According to Table 2, the maxillary first molar tipped forward greater in Class II patients, indicating Class II patients are predisposed to anchorage loss. Our previous cross-sectional study  found that patients with Class II malocclusion had the most distally tipped UMs. Kim  stated a well-compensated Class II patient tended to exhibit the most distal tipping of the maxillary first molars. For Class patients, the distally-tipped maxillary molars would be leveled and aligned in the very beginning by a flat light wire, causing unfavorable anchorage loss, and reduced extraction space. Mckinney  mentioned the undesirable anchorage loss with the straight-wire brackets, which should be considered iatrogenic and unnecessary.
In order to stop the upper first molar from tipping forward, orthodontists resort to auxiliary appliances (Nance appliance, TPA, and headgear, etc.). However, our results showed that different types of auxiliary appliances used in this study had no statistically significant effect on the angular change of maxillary first molar (Table 3). We guess that the flat wires engaged in the upper arch would do the leveling 24 hour a day throughout the whole treatment, while headgears are worn 8-12hour per day. Nance appliance and TPA could reduce the angular change of maxillary first molar.
To compare various factors in regards to the amount of maxillary molar tipping, stepwise multiple regression analysis was performed. According to the result from Table 4, the most contributing factor to the regression formula was the pre-treatment angulation of the maxillary first molars. Since the pre-treatment status of molars is determined completely by individual malocclusion and physiological characteristics, and its role is strikingly more important than the traditionally-believed forces from space closure or other mechanics. The negative standardized coefficients suggested that the more the distal tipping of pre-treatment maxillary first molars, the more the mesial tipping would occurduring orthodontic treatment, in other words, the more the anchorage loss would happen.
From Table 4, the second most contributing factor was the incisor/molar height ratio (the ratio of the vertical position of incisor to that of molar relative to the palatal plane). The negative standardized coefficients indicated the less the pre-treatment UIE-PP/UMC-PP-1, the more the mesial tipping of the maxillary first molars. The different relative heights of the brackets’ position resulted in different deformities of the wires. The incisor/molar height ratio is rarely mentioned and considered in other studies, but it could be an important indicator of anchorage loss.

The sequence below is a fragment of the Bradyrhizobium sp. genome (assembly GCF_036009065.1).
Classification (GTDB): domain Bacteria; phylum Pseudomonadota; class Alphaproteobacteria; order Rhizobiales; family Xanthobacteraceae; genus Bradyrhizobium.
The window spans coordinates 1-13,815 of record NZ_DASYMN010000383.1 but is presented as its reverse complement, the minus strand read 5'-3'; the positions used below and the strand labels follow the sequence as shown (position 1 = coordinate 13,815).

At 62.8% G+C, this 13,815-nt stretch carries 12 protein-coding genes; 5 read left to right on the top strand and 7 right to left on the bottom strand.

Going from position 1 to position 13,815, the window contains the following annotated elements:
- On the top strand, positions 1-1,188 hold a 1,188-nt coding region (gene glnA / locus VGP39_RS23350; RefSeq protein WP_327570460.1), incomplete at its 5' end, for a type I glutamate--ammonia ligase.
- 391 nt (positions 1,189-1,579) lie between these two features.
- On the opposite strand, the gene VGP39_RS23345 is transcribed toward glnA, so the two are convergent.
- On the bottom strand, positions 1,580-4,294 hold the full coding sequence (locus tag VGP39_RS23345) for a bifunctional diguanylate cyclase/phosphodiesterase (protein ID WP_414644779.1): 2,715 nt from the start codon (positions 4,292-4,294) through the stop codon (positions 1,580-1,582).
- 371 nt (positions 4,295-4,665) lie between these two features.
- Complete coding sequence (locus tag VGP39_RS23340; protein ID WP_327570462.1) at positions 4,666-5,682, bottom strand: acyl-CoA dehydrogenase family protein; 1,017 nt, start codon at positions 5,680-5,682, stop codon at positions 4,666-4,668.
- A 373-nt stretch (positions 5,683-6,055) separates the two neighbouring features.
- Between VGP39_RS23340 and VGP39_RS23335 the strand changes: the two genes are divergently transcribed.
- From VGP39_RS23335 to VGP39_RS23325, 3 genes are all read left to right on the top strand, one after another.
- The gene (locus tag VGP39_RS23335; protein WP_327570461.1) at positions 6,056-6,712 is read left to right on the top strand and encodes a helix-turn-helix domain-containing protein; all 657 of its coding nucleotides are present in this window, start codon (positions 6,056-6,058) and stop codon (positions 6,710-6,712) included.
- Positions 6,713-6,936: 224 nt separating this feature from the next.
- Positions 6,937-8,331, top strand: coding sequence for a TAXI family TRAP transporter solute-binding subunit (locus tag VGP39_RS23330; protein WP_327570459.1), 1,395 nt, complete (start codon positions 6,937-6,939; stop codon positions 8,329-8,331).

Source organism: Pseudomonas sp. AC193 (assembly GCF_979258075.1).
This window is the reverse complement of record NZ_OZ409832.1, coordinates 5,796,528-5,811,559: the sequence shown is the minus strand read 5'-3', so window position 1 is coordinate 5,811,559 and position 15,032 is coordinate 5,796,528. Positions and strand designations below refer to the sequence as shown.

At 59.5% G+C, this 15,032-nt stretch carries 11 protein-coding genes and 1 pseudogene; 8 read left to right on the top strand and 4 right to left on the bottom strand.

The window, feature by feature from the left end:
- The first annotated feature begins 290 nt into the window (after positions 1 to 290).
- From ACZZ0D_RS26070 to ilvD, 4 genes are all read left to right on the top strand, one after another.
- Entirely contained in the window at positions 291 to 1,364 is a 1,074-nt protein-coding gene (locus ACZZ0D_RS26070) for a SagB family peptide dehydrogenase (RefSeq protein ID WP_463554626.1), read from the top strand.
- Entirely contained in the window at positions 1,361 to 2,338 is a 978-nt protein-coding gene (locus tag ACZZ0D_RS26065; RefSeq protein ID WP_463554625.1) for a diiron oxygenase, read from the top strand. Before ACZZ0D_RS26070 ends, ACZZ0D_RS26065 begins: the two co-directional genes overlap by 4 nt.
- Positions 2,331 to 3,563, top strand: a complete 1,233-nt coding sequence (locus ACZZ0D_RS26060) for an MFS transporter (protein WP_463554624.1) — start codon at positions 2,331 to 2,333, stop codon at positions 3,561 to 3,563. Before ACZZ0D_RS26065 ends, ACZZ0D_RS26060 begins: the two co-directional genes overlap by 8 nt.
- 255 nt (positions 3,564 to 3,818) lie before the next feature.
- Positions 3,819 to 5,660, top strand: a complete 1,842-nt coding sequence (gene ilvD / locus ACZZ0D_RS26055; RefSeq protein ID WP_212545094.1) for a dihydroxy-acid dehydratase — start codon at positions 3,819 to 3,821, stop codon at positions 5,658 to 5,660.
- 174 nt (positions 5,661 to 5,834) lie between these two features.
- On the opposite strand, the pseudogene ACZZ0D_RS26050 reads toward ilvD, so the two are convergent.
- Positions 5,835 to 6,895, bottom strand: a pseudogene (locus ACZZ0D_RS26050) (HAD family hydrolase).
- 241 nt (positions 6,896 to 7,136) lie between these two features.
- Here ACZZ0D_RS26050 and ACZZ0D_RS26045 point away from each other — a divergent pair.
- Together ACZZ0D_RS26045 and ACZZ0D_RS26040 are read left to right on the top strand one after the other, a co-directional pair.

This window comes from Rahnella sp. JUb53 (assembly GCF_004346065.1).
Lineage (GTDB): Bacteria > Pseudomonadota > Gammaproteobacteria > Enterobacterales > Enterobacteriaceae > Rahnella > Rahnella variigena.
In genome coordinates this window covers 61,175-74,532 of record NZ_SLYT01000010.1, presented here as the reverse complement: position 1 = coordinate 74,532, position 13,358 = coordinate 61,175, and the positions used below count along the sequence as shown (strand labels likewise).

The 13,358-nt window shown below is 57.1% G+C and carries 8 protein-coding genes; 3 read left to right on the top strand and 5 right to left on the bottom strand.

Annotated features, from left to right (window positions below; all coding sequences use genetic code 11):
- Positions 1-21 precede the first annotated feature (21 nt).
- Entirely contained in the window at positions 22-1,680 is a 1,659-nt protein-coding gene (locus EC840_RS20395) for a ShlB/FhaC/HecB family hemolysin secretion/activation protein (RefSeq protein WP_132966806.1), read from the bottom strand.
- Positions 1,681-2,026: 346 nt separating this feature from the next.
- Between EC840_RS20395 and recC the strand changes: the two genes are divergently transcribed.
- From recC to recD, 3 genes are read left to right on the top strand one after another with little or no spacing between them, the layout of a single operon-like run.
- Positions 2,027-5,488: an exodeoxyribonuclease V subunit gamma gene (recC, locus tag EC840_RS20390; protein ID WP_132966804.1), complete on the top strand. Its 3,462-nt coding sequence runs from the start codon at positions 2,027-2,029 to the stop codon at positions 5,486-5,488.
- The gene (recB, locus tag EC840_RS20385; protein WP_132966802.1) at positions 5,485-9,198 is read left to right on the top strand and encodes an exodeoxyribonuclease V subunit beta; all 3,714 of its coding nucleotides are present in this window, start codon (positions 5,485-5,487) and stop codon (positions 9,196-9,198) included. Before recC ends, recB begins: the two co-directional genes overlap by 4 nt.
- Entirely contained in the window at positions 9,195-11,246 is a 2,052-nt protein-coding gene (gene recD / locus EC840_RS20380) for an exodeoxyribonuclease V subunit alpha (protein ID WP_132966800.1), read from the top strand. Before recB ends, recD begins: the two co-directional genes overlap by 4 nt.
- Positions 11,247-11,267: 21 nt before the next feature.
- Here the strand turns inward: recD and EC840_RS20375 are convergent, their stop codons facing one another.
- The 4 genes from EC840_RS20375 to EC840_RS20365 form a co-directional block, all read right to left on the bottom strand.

The present study has some limitations. There were more female and teenager patients, and in most of the case, the extracted teeth were upper first premolars, which might bring systematical bias into the study. These limitations were due to the availability of data.
In summary, this study is a supplement of the traditionally-believed concept that anchorage loss is merely from the mechanical force used during space closure, and it brings about something new into consideration. We believe the natural compensatory eruption of maxillary molars relative to mandibular growth, as a natural physiological characteristic of the dentoalveolar growth, plays an imperative role in anchorage control. The results of this study show various patient’s responses to the Straight Wire Appliance. For extraction cases with the need for anchorage control, anchorage loss tends to occur in specific groups of patients, like teenager, male, and Class II. When it comes to pretreatment distally-tipped maxillary molars, this status is a type of anchorage preservation. Although the Straight Wire Appliance is renowned for its convenience, it is worth considering how to avoid iatrogenic maxillary molar tipping caused by the insertion of a NiTi wire in the molar tube.